Utah becomes only state in America to approve death by firing squad
“Those who voiced opposition to this bill are primarily arguing against capital punishment in general and that decision has already been made in our state,” said Marty Carpenter, spokesman for Herbert, as quoted by the Guardian.
“We regret anyone ever commits the heinous crime of aggravated murder to merit the death penalty and we prefer to use our primary method of lethal injection when such a sentence is issued. However, when a jury makes the decision and a judge signs a death warrant, enforcing that lawful decision is the obligation of the executive branch.”
Although Utah is not expected to execute another inmate for years, capital punishment opponents have railed against the measure.
"It's an embarrassment to Utah," Ralph Dellapiana of the group Utahns for Alternatives to the Death Penalty said to the Associated Press. "We should be taking the moral lead on this. You can' be bothpro-life and pro-death."
Last week, Herbert said he was "leaning toward" signing the bill so that the state could have a viable alternative to lethal injection when the appropriate drugs are not available. He has also called the use of a firing squad "a little bit gruesome,"though that did not keep him from signing the bill.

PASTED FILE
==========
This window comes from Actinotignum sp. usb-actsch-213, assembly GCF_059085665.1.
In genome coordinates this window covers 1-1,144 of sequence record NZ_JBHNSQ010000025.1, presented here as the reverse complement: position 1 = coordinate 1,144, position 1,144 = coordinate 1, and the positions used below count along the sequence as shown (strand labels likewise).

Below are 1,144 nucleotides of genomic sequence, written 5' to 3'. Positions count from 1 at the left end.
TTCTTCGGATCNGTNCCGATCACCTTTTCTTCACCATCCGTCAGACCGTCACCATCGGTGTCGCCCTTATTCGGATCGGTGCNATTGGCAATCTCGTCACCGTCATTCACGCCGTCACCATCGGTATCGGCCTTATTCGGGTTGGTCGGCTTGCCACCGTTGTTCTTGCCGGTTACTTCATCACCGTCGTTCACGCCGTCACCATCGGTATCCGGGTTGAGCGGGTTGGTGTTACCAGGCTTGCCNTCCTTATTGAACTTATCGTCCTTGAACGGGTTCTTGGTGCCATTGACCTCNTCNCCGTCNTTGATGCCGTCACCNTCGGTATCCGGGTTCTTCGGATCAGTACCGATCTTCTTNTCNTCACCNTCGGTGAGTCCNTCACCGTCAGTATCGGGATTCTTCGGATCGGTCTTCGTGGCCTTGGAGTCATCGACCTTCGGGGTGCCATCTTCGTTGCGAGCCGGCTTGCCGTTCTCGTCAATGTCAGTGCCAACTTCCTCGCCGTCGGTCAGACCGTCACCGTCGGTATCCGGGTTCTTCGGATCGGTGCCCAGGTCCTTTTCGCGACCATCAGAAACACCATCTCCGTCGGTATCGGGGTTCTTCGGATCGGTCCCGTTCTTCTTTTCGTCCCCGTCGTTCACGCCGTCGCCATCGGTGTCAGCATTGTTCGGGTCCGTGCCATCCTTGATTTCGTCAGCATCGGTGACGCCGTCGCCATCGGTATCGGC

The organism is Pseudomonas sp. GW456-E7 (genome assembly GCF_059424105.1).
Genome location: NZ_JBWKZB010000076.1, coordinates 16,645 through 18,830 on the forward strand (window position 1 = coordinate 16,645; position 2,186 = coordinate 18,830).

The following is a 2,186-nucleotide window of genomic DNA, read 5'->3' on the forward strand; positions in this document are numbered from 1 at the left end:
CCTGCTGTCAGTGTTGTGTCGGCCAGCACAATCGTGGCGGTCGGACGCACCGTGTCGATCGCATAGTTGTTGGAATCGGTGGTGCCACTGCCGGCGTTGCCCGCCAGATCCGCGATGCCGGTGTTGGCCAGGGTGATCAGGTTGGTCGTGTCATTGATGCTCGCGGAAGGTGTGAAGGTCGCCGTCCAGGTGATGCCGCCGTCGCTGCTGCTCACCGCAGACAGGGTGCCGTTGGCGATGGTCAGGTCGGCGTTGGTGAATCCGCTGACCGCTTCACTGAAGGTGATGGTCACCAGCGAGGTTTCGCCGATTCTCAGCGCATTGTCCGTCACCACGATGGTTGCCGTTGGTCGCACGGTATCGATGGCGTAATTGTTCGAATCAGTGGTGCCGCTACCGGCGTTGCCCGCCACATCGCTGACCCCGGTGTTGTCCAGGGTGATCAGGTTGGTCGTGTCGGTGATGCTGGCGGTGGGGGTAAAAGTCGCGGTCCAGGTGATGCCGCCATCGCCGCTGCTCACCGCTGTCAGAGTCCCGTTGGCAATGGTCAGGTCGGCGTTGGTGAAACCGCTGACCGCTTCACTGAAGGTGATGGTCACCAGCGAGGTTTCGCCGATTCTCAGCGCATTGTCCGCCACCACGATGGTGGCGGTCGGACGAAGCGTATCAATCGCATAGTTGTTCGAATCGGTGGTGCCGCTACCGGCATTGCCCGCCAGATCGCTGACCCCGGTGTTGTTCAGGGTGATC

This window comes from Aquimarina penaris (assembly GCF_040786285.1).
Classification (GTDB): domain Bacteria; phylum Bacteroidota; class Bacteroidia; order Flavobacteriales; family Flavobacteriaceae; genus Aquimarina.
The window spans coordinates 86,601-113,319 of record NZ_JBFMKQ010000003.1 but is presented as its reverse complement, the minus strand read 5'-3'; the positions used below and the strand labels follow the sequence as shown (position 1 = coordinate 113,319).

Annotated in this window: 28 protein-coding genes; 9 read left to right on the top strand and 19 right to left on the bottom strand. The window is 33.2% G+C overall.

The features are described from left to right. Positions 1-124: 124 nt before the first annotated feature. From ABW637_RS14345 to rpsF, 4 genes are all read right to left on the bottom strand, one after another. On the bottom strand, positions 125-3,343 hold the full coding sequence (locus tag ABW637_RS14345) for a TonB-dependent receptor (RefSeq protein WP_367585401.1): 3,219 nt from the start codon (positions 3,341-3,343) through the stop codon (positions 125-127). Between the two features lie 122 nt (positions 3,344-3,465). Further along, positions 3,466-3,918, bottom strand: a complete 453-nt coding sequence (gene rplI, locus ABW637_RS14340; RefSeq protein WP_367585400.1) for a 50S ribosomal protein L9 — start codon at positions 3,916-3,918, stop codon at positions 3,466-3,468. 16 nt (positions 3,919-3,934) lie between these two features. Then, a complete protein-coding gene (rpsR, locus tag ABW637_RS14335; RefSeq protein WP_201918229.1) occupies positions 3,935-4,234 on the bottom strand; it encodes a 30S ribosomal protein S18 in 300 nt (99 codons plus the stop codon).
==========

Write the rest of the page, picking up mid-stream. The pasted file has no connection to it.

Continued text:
"The debate is really more than just the firing squad. It's should we have capital punishment or not?" he said at the time, according to NBC News. "It's not our preference, but we need to have a fallback."
The move comes as multiple states seek alternative methods for carrying out death penalty sentences, as many companies refuse to sell various drugs used in lethal injection combinations to state correctional departments.
Currently, death row inmates in Utah can be executed by way of a firing squad, but they must choose the option themselves. Now, the state will be able to employ a firing squad regardless of the prisoner's choice.
The last prisoner to be executed by firing squad in the state was Ronnie Lee Gardner in 2010.
While Utah may be the only state condoning the use of this method, other states are also looking into different means of execution. Last year, Tennessee became the first state in the US to authorize death via electric chair in the absence of lethal injection drugs, though the law faces a legal challenge from inmates who argue the method is unconstitutional.
Meanwhile, lawmakers in Oklahoma are considering a bill that would allow gas chambers to be used in executions.The Supreme Court is currently reviewing the state's lethal injection formula to determine whether it violates the Eighth Amendment’s protection against cruel and unusual punishment, since the state had a number of botched executions.